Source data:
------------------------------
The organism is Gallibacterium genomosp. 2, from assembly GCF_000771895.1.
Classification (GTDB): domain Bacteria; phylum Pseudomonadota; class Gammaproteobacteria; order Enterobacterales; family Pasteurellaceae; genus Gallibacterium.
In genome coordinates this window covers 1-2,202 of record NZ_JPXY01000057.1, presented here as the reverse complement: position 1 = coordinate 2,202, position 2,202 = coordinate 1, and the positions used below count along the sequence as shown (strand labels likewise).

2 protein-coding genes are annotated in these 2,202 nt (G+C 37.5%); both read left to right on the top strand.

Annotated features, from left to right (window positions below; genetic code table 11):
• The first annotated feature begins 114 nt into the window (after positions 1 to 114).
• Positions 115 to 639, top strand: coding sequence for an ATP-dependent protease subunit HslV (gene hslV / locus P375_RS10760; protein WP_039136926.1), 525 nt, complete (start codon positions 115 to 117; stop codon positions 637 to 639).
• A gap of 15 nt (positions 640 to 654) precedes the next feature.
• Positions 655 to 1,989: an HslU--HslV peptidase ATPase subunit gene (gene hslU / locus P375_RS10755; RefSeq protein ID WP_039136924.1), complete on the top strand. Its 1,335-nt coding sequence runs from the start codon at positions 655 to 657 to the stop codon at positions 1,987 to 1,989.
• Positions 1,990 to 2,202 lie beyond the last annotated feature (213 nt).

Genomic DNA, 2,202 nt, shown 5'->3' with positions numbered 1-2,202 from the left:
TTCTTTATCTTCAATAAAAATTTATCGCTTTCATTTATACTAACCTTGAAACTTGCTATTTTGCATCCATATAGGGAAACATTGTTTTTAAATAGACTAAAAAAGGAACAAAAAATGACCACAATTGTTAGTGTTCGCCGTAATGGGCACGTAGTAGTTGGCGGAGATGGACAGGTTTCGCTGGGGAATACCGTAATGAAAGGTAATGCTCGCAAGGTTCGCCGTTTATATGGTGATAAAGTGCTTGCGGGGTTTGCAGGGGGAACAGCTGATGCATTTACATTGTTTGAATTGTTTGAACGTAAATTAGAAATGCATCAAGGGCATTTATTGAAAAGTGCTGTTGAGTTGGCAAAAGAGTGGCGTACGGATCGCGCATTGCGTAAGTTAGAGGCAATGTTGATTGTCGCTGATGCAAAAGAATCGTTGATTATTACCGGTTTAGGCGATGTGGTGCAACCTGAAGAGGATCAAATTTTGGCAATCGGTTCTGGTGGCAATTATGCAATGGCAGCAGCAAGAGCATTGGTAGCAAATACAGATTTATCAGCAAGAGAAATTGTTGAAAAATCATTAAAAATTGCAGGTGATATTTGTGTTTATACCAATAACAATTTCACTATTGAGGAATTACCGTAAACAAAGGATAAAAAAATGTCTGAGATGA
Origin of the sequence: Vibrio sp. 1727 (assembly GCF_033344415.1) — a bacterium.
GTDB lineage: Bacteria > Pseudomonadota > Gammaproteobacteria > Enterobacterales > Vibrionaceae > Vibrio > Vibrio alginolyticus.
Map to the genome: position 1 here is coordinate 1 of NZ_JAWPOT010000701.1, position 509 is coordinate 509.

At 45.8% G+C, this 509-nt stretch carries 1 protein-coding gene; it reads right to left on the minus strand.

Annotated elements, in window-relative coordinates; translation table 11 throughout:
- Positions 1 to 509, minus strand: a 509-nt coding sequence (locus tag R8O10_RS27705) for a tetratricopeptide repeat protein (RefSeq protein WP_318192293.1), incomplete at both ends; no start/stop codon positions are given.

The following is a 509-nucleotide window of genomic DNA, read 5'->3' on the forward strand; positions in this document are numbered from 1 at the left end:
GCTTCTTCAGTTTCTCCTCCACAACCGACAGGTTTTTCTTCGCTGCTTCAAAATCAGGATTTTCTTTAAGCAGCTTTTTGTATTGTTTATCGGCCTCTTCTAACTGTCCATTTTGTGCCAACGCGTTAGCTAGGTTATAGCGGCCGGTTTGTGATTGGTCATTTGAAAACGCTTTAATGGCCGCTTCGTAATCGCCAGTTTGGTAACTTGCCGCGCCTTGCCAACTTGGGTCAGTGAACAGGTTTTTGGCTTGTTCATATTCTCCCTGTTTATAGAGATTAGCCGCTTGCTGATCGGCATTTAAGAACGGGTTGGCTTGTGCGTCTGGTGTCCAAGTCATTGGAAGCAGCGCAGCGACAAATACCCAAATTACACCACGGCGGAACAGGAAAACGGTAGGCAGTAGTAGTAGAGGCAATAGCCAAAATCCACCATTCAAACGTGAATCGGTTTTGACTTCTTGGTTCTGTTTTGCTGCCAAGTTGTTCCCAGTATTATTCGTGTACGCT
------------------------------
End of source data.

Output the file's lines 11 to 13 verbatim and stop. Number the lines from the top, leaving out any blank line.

Genomic DNA, 2,202 nt, shown 5'->3' with positions numbered 1-2,202 from the left:
TTCTTTATCTTCAATAAAAATTTATCGCTTTCATTTATACTAACCTTGAAACTTGCTATTTTGCATCCATATAGGGAAACATTGTTTTTAAATAGACTAAAAAAGGAACAAAAAATGACCACAATTGTTAGTGTTCGCCGTAATGGGCACGTAGTAGTTGGCGGAGATGGACAGGTTTCGCTGGGGAATACCGTAATGAAAGGTAATGCTCGCAAGGTTCGCCGTTTATATGGTGATAAAGTGCTTGCGGGGTTTGCAGGGGGAACAGCTGATGCATTTACATTGTTTGAATTGTTTGAACGTAAATTAGAAATGCATCAAGGGCATTTATTGAAAAGTGCTGTTGAGTTGGCAAAAGAGTGGCGTACGGATCGCGCATTGCGTAAGTTAGAGGCAATGTTGATTGTCGCTGATGCAAAAGAATCGTTGATTATTACCGGTTTAGGCGATGTGGTGCAACCTGAAGAGGATCAAATTTTGGCAATCGGTTCTGGTGGCAATTATGCAATGGCAGCAGCAAGAGCATTGGTAGCAAATACAGATTTATCAGCAAGAGAAATTGTTGAAAAATCATTAAAAATTGCAGGTGATATTTGTGTTTATACCAATAACAATTTCACTATTGAGGAATTACCGTAAACAAAGGATAAAAAAATGTCTGAGATGA
Origin of the sequence: Vibrio sp. 1727 (assembly GCF_033344415.1) — a bacterium.